[SQL] Help: Function for splitting VARCHAR column and migrating its data to 2 new tables

Previous Topic Next Topic
 
classic Classic list List threaded Threaded
2 messages Options
Reply | Threaded
Open this post in threaded view
|

[SQL] Help: Function for splitting VARCHAR column and migrating its data to 2 new tables

ogjunk-pgjedan
I am restructuring my DB schema and need help migrating data from 1
column of an existing table to two new tables.  I have some Java code
that can do this for me, but it's very slow, and I am now hoping I can
migrate this data with some clever SQL instead.

Here are my 3 tables:

user_data (existing, old table)
---------
  id           (PK),
  user_id      (FK)
  keywords     VARCHAR(256)
    -- this contains comma separated keywords
    -- e.g. "new york,san francisco, dallas, food"
    -- also "keywords without strings are really just 1 keyword"
  add_date     TIMESTAMP


So now I'm trying to migrate this "keywords" VARCHAR column to a more
normalized schema:

user_data_keyword (new lookup table to populate)
-----------------
  id           (PK) -- I may change PK to PK(user_data_id, keyword_id)
  user_data_id (FK)
  keyword_id   (FK)


keyword (new table to populate)
-------
  id           (PK)
  name         VARCHAR(64) NOT NULL UNIQUE
  add_date     TIMEZONE


I just found
http://www.postgresql.org/docs/current/static/functions-string.html ,
but if anyone could lend me a hand by getting me started with writing a
function for this, I'd really appreciate it.

Thanks,
Otis


---------------------------(end of broadcast)---------------------------
TIP 4: Don't 'kill -9' the postmaster
Reply | Threaded
Open this post in threaded view
|

Re: [SQL] Help: Function for splitting VARCHAR column and migrating its data to 2 new tables

Tony Wasson
On 5/23/05, [hidden email] <[hidden email]> wrote:

> I am restructuring my DB schema and need help migrating data from 1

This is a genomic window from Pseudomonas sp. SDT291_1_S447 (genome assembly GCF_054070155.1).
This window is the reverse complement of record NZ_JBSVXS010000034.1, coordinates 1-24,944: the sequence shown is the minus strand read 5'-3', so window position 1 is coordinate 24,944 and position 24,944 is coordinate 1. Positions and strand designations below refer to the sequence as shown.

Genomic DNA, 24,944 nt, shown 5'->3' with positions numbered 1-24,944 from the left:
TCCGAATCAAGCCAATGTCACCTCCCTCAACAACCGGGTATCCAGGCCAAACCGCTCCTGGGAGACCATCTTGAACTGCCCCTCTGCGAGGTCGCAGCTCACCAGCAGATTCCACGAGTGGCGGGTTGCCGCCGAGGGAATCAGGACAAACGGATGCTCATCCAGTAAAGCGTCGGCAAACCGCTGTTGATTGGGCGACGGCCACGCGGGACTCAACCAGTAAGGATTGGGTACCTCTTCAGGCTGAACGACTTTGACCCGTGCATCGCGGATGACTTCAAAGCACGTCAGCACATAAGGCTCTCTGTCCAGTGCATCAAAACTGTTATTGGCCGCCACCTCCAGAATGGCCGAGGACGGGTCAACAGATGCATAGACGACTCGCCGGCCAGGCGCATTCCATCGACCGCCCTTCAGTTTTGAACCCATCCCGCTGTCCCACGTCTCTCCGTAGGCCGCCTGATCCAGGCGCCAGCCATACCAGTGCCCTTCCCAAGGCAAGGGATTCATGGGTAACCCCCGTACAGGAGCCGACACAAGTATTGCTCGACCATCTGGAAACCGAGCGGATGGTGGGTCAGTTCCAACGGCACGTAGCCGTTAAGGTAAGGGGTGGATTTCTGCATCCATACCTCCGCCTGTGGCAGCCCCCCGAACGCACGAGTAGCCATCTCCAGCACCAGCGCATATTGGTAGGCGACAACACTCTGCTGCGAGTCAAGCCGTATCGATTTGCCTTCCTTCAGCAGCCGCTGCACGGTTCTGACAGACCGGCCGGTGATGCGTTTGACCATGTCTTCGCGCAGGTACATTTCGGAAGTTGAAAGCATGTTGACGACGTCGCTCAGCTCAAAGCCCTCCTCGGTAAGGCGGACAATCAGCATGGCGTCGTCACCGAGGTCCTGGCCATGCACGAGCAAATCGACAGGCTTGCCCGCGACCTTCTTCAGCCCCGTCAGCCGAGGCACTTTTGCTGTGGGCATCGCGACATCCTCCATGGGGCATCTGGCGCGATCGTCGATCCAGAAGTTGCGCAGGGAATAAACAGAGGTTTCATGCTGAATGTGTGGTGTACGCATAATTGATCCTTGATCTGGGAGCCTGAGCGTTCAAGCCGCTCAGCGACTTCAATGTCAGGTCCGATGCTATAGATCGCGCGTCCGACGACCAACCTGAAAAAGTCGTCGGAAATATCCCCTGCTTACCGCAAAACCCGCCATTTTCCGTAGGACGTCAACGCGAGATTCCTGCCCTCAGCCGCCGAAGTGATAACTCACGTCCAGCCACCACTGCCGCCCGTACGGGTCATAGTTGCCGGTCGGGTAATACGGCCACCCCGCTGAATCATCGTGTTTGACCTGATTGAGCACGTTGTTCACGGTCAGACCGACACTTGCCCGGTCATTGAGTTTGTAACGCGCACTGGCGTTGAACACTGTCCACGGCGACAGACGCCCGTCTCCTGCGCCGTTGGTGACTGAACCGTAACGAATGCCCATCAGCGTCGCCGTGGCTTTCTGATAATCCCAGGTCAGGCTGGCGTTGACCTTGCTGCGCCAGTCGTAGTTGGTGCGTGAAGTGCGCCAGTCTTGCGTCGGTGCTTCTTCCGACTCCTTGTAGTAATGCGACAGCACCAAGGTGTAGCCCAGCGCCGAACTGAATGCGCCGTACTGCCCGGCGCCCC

> column of an existing table to two new tables.  I have some Java code
> that can do this for me, but it's very slow, and I am now hoping I can
> migrate this data with some clever SQL instead.
>
> Here are my 3 tables:
>
> user_data (existing, old table)
> ---------
>   id           (PK),
>   user_id      (FK)
>   keywords     VARCHAR(256)
>     -- this contains comma separated keywords
>     -- e.g. "new york,san francisco, dallas, food"
>     -- also "keywords without strings are really just 1 keyword"
>   add_date     TIMESTAMP
>
>
> So now I'm trying to migrate this "keywords" VARCHAR column to a more
> normalized schema:
>
> user_data_keyword (new lookup table to populate)
> -----------------
>   id           (PK) -- I may change PK to PK(user_data_id, keyword_id)
>   user_data_id (FK)
>   keyword_id   (FK)
>
>
> keyword (new table to populate)
> -------
>   id           (PK)
>   name         VARCHAR(64) NOT NULL UNIQUE
>   add_date     TIMEZONE
>
>
> I just found
> http://www.postgresql.org/docs/current/static/functions-string.html ,
> but if anyone could lend me a hand by getting me started with writing a
> function for this, I'd really appreciate it.
>
> Thanks,
> Otis
>

I am not aware of any extremely clever SQL to make this ALL happen.
However you can do everything with pl/pgsql. My contribution below
will build the keyword table for you. Once you have this working and
you understand it, you could extend it to build your user_data_keyword
 table.

CREATE OR REPLACE FUNCTION split_on_commas(TEXT) RETURNS SETOF TEXT
LANGUAGE 'plpgsql' AS '
DECLARE
   mystring  ALIAS FOR $1;
   incomma   BOOLEAN := FALSE;       -- ## Catch the first word